Flowability problems of DDGS

22-02-2007 | |
Flowability problems of DDGS

Dried distillers’grains with solubles (DDGS) can have some undesirable handling characteristics related to poor flowability under certain conditions. Reduced flowability and bridging of DDGS in bulk storage containers and transport trucks hampers their in feeding livestock.

So far the flow characteristics of DDGS have
marginally been researched. In other products routinely flow enhancing product
are added, such as for example calcium carbonate in soybean meal.

Research
Research by the Swine research Group at the University of
Minnesota, lead by Lee Johnston, professor and swine Extension specialist,
designed a study to determine if the addition of selected flowability agents is
effective in improving flowability of DDGS in practical commercial conditions.

The study was conducted at the BushMills Ethanol plant in Atwater,
Minnesota. Four treatments were examined: a control that received no flowability
agent; 5 pounds (2.25 kg) per ton of DMX-7 (Delst, Inc.); 2% calcium
carbonate (ILC
Resources);
or 1.25% clinoptilolite zeolite (St.
Cloud Mining)
.

Each of these flowability agents were mixed into lots
of DDGS with either 9% or 12% moisture, resulting in a total of eight
treatments.
Once the lots of DDGS were prepared, each one was loaded into a
separate compartment of a commercial feed truck. The truck travelled about 250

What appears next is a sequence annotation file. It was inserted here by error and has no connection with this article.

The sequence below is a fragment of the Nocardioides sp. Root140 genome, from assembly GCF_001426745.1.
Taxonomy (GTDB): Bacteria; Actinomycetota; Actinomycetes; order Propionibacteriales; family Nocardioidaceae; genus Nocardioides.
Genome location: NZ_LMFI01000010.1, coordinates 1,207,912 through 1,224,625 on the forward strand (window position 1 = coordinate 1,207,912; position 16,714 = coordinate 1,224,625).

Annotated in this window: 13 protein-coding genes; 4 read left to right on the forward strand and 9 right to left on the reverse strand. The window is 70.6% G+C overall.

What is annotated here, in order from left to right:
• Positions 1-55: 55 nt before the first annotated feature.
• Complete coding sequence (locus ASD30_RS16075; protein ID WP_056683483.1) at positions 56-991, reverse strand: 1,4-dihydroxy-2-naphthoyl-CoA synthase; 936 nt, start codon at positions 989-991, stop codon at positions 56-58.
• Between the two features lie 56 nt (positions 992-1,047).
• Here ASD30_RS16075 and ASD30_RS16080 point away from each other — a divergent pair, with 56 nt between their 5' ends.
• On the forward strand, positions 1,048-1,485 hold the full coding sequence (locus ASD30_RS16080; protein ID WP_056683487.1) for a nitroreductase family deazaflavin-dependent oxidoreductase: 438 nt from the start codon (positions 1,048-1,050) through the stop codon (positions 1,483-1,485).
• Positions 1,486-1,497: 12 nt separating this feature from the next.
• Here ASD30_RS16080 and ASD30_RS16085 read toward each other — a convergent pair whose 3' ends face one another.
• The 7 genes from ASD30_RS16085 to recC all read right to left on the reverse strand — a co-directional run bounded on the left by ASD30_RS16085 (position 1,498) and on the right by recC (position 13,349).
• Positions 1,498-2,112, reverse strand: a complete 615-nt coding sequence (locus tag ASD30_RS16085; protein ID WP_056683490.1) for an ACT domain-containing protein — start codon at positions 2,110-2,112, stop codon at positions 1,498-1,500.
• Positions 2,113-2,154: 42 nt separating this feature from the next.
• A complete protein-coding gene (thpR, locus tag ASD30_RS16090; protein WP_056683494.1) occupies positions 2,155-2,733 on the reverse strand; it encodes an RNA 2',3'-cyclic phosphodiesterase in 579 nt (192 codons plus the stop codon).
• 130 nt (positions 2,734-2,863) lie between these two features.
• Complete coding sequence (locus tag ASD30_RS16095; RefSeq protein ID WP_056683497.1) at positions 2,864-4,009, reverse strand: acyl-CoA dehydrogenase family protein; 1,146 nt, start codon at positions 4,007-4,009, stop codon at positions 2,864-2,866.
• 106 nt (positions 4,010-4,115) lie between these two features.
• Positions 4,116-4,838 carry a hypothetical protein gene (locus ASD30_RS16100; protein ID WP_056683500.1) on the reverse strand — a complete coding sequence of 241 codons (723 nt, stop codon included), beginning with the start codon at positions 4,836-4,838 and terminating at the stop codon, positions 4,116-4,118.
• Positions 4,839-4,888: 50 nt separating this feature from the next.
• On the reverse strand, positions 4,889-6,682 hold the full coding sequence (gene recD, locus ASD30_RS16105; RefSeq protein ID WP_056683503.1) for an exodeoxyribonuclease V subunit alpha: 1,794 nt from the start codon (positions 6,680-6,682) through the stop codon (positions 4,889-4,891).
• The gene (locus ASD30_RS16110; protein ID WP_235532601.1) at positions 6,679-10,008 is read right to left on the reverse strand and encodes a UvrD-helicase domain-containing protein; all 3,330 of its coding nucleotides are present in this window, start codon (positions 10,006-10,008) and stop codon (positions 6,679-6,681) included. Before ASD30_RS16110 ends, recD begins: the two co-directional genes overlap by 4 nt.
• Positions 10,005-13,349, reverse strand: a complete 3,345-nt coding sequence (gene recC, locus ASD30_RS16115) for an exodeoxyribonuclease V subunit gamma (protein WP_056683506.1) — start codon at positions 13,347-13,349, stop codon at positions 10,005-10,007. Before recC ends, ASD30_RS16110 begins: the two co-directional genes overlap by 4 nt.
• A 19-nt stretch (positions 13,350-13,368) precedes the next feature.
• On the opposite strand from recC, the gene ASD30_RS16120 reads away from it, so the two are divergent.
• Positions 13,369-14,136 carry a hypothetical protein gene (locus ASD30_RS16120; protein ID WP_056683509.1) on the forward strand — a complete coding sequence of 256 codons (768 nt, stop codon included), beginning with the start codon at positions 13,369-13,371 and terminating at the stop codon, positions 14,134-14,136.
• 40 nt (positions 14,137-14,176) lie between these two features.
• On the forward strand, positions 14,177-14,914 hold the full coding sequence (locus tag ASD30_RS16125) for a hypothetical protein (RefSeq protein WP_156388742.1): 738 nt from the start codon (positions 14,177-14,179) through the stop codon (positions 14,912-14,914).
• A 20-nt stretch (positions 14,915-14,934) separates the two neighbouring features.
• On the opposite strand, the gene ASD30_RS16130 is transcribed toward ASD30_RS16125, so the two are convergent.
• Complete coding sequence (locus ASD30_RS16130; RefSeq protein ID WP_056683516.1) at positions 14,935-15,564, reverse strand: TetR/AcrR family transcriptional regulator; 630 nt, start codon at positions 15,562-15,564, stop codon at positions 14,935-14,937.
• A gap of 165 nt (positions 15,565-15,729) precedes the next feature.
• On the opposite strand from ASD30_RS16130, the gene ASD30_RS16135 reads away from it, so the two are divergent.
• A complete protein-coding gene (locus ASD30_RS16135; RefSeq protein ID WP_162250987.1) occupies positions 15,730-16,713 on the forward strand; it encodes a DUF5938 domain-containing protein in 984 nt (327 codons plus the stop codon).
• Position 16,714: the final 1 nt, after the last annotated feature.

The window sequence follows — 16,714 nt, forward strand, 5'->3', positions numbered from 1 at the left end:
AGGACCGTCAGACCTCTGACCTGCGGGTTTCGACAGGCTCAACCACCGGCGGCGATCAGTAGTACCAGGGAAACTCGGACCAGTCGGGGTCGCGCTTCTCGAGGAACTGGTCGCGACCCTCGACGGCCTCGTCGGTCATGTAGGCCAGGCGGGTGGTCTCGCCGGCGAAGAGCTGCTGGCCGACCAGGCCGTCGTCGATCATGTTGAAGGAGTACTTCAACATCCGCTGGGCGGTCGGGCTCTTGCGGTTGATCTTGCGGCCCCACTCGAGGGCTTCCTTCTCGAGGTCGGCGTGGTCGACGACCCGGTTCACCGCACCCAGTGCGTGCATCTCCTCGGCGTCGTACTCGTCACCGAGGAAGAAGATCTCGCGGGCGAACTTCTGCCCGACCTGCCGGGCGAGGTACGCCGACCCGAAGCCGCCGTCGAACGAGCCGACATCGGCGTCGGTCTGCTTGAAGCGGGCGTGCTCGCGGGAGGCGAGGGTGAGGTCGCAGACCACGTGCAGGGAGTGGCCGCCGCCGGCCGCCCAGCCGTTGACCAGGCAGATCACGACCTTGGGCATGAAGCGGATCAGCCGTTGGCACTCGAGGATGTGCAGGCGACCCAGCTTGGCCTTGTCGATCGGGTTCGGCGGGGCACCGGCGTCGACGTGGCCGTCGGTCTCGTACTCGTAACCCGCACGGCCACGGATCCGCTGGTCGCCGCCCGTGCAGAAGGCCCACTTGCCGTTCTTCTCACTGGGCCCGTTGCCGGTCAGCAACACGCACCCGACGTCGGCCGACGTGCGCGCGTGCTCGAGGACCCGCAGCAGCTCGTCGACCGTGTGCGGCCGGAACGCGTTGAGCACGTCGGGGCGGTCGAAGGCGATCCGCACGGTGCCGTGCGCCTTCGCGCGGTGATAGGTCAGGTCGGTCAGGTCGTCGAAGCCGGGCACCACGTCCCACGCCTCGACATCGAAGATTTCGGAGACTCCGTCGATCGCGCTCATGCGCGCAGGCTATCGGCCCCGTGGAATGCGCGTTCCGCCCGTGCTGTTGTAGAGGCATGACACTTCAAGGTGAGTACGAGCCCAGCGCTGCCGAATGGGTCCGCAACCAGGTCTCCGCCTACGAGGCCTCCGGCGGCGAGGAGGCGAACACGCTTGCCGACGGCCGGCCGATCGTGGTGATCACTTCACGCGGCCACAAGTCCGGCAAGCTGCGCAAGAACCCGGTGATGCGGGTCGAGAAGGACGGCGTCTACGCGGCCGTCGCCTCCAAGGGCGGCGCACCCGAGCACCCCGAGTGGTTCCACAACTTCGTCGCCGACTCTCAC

km, sat idle for two days, and then travelled 250 km back to the ethanol plant.
Upon returning to the ethanol plant, the time required to unload each
compartment of the truck was
recorded.

Conclusions
From these recordings it was
found that drying DDGS to 9% moisture greatly improved flowability compared to
12% (620 kg/minute vs. 390 kg/min). None of the flowability agents improved the
flow rate of the DDGS.
Johnston concludes that moisture level of DDGS plays a
very important role in determining the flowability of the final product.
Addition of the flowability agents at the levels they studied provided little
evidence for improved flowability of DDGS.
An additional aspect of the study
yet to be completed is to determine characteristics of DDGS that might predict
poor flow rates before they create problems in commercial systems.

“By
evaluating and determining the main factors involved with flowability of DDGS,
we hope to be able to explain differences in flowability observed from different
DDGS sources, and aid ethanol plants in improving the handling characteristics
of DDGS produced,” Johnston said.

Related link:
Dossier AllABout Bio Energy

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